7. Winfried Koeniger & Julien Prat, 2018. "Human Capital and Optimal Redistribution," Review of Economic Dynamics, Elsevier for the Society for Economic Dynamics, vol. 27, pages 1-26, January.
    8. Dionissi Aliprantis & Daniel R. Carroll, 2012. "Neighborhood dynamics and the distribution of opportunity," Working Papers (Old Series) 1212, Federal Reserve Bank of Cleveland, revised 01 Feb 2013.
    9. Christiane Gross & Kerstin Lorek & Friedemann Richter, 2017. "Attitudes towards inheritance taxation – results from a survey experiment," The Journal of Economic Inequality, Springer;Society for the Study of Economic Inequality, vol. 15(1), pages 93-112, March.
    10. Jing You & Miguel Niño-Zarazúa, 2017. "Smoothing or strengthening the ‘Great Gatsby Curve’? The intergenerational impact of China’s New Rural Pension Scheme," WIDER Working Paper Series 199, World Institute for Development Economic Research (UNU-WIDER).
    11. M. Shahe Emran & William Greene & Forhad Shilpi, 2018. "When Measure Matters: Coresidency, Truncation Bias, and Intergenerational Mobility in Developing Countries," Journal of Human Resources, University of Wisconsin Press, vol. 53(3), pages 589-607.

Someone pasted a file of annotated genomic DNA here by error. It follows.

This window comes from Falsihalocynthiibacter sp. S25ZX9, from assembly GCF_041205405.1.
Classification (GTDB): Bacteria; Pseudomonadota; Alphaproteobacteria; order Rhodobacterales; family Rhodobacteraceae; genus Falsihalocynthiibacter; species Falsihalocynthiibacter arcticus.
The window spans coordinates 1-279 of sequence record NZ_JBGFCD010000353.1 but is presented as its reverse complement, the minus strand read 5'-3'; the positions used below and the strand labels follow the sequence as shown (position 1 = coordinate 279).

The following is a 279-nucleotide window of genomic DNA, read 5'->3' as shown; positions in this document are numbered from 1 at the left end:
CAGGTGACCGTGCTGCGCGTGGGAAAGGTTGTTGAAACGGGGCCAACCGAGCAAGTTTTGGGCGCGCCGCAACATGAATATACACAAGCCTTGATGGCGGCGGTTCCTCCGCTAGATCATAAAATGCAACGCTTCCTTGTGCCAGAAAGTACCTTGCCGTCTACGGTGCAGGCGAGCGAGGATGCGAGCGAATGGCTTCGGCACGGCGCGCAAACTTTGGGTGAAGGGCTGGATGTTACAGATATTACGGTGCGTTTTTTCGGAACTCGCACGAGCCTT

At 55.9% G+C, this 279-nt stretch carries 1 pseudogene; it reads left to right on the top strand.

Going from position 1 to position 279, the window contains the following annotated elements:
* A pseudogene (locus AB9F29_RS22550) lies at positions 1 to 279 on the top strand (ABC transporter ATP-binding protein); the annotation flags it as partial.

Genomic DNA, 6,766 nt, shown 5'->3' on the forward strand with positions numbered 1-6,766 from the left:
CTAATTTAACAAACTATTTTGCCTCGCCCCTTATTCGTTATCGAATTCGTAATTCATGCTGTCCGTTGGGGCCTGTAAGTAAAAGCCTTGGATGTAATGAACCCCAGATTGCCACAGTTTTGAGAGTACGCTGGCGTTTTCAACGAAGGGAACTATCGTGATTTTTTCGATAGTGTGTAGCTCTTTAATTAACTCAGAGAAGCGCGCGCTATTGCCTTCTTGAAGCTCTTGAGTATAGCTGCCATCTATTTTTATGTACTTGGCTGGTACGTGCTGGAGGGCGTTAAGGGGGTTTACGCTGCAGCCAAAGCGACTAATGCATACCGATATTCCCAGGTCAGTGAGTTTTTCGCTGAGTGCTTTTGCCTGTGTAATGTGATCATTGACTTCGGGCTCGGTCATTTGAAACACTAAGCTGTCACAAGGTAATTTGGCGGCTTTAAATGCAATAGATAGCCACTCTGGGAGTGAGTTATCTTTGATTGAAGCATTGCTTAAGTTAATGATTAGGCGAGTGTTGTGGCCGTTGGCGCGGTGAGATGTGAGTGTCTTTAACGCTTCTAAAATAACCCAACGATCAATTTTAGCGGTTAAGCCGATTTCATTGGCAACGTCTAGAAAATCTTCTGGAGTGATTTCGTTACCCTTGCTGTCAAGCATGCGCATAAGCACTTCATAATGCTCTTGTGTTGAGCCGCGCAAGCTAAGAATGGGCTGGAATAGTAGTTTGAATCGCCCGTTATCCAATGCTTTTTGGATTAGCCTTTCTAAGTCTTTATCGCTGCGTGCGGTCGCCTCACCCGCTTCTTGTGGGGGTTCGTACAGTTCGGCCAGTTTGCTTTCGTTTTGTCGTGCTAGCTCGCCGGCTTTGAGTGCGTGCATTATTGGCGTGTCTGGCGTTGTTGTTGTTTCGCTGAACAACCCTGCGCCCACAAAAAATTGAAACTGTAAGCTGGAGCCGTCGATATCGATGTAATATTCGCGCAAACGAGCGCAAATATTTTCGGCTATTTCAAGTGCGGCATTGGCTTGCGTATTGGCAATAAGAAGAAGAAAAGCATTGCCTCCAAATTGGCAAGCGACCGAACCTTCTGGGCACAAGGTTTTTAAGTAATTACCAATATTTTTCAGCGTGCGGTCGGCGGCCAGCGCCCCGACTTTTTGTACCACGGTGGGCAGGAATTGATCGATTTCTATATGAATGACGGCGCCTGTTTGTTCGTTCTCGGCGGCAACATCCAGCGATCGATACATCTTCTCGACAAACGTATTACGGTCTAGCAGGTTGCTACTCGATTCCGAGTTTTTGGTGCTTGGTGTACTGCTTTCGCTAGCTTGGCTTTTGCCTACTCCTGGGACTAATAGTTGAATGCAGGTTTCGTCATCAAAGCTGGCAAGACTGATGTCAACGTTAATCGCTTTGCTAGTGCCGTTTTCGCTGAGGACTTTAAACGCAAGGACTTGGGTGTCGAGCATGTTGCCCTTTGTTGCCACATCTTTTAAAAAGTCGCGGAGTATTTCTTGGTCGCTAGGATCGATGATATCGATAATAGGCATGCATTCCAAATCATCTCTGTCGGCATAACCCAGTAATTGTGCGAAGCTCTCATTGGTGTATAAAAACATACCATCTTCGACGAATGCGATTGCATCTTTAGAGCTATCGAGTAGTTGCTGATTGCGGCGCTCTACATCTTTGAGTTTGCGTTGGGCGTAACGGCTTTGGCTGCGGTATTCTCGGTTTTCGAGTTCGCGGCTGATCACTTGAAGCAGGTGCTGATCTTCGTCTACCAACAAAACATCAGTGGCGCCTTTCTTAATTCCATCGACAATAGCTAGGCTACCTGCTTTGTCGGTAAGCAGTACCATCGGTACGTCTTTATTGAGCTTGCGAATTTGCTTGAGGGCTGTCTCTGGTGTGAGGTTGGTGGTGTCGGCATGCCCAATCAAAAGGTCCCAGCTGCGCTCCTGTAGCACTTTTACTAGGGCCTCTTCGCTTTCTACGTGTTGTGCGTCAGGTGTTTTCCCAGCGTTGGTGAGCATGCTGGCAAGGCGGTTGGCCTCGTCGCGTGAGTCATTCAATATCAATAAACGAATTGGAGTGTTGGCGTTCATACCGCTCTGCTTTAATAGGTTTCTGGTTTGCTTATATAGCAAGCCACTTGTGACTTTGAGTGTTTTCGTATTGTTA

12. Knüpfer, Samuli & Rantapuska, Elias & Sarvimäki, Matti, 2017. "Why does portfolio choice correlate across generations," Research Discussion Papers 25/2017, Bank of Finland.
    13. Guido Neidhöfer, 2016. "Intergenerational Mobility and the Rise and Fall of Inequality: Lessons from Latin America," CEDLAS, Working Papers 0196, CEDLAS, Universidad Nacional de La Plata.
    14. Jo Blanden & Stephen Machin, 2017. "Home ownership and social mobility," CentrePiece - The Magazine for Economic Performance 508, Centre for Economic Performance, LSE.
    15. Haile, Getinet Astatike, 2016. "Intergenerational Mobility in Income and Economic Status in Ethiopia," IZA Discussion Papers 10047, Institute for the Study of Labor (IZA).
    16. von Werder, Marten, 2018. "Intergenerational transfers: How do they shape the German wealth distribution?," Discussion Papers 2018/15, Free University Berlin, School of Business & Economics.
    17. Hällsten, Martin & Pfeffer, Fabian T., 2017. "Grand advantage: family wealth and grandchildren's educational achievement in Sweden," Working Paper Series 2017:3, IFAU - Institute for Evaluation of Labour Market and Education Policy.
    18. Driouchi, Ahmed & Gamar, Alae, 2016. "The Gap between Educational & Social Intergenerational Mobility in Arab Countries," MPRA Paper 73998, University Library of Munich, Germany.

    More about this item

    Keywords

    Nature versus nurture; Wealth transmission;

    JEL classification:

    • G11 - Financial Economics - - General Financial Markets - - - Portfolio Choice; Investment Decisions
    • J01 - Labor and Demographic Economics - - General - - - Labor Economics: General
    • J13 - Labor and Demographic Economics - - Demographic Economics - - - Fertility; Family Planning; Child Care; Children; Youth
    • J62 - Labor and Demographic Economics - - Mobility, Unemployment, Vacancies, and Immigrant Workers - - - Job, Occupational and Intergenerational Mobility; Promotion